July 9, 2013
GILBERT ROMAN, Plaintiff,
NATIONAL RECONNAISSANCE OFFICE, Defendant.
Emmet G. Sullivan, United States District Judge
Plaintiff Gilbert Roman, proceeding pro se, brings this case alleging violations of his constitutional rights in connection with the government’s processing of his requests for information under the Freedom of Information Act (“FOIA”).Pending before the Court are: (1) Defendant’s Motion to Dismiss for Failure to State a Claim, (Docket No. 7), and Plaintiff’s oppositions thereto (Docket Nos. 11, 14, 17); (2) Plaintiff’s motions for discovery (Docket Nos. 9 and 15); and (3) Plaintiff’s requests to enter evidence into the record. (Docket Nos. 10, 16, 18).
As an initial matter, Plaintiff’s requests to enter evidence into the record are GRANTED. Upon consideration of Defendant’s Motion to Dismiss, Plaintiff’s Oppositions, the entire record in this case, and for the reasons set forth below, Defendant’s Motion to Dismiss is GRANTED. Consequently, Plaintiff’s motions for discovery are DENIED as moot.
Plaintiff is a private citizen seeking damages of $7, 000, 000 against defendant National Reconnaissance Office (“NRO”), a United States government agency responsible for building, launching, and maintaining America’s intelligence satellites. Compl. at 1; Civil Cover Sheet at 2. Plaintiff claims that Defendant failed to adequately respond to his requests for documents under the Freedom of Information Act (“FOIA”), 5 U.S.C. § 552 (2012). Compl. at 1. Mr. Roman requested documents concerning functional magnetic resonance imaging (“FMRI”) technology “or the ability to read the pulses and patterns of the human brain.” Id. He alleges Defendant’s inadequate search for the requested documents violated his First Amendment rights of free speech and free press, and his Fifth Amendment right to due process. Id. Although the Complaint does not specify which requests Plaintiff claims the NRO inadequately considered, the attachments to the Complaint reference three FOIA requests.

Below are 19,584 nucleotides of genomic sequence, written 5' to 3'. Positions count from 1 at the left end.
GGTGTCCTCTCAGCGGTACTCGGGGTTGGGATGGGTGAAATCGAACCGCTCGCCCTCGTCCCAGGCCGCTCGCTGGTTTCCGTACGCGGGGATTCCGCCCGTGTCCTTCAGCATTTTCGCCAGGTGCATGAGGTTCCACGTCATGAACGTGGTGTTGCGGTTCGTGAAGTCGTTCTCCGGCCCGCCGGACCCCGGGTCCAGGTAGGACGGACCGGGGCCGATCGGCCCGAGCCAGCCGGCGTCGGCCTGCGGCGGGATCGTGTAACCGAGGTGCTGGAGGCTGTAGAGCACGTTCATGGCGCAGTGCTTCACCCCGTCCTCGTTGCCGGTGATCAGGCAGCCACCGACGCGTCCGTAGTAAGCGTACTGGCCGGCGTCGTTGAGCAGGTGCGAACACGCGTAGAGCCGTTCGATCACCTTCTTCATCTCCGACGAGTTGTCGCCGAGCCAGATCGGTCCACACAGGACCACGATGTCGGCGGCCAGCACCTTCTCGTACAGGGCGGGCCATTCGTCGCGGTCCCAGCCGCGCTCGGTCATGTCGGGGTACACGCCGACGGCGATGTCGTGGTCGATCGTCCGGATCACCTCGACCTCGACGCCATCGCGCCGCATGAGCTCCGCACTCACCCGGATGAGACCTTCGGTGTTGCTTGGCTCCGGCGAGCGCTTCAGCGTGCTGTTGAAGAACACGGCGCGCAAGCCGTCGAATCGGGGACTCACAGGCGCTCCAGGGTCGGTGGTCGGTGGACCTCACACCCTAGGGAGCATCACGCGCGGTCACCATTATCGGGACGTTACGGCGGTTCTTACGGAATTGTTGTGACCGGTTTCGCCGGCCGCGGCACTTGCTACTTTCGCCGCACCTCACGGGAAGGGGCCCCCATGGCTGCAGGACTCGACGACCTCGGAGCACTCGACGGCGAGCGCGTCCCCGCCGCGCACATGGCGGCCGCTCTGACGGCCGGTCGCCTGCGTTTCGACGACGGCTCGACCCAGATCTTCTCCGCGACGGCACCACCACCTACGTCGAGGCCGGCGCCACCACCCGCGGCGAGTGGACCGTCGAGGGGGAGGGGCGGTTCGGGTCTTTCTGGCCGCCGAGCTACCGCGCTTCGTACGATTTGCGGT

First, on August 16, 1996, Plaintiff made a FOIA request for several categories of information to the Department of Defense, which was forwarded to the NRO for processing. Compl., Ex. A. On September 26, 1996, the NRO responded to Plaintiff’s request advising that it did not have responsive records for some of his requests. Compl., Ex. A1-2. As to the other requests, Defendant claimed those documents would be classified under Executive Order 12958, if they existed, making them exempt from disclosure under 5 U.S.C. § 552(b)(1). Id. Defendant also advised Plaintiff that he had the right to appeal the decision, which, according to the record before this Court, Plaintiff did not. Compl., Ex. A2.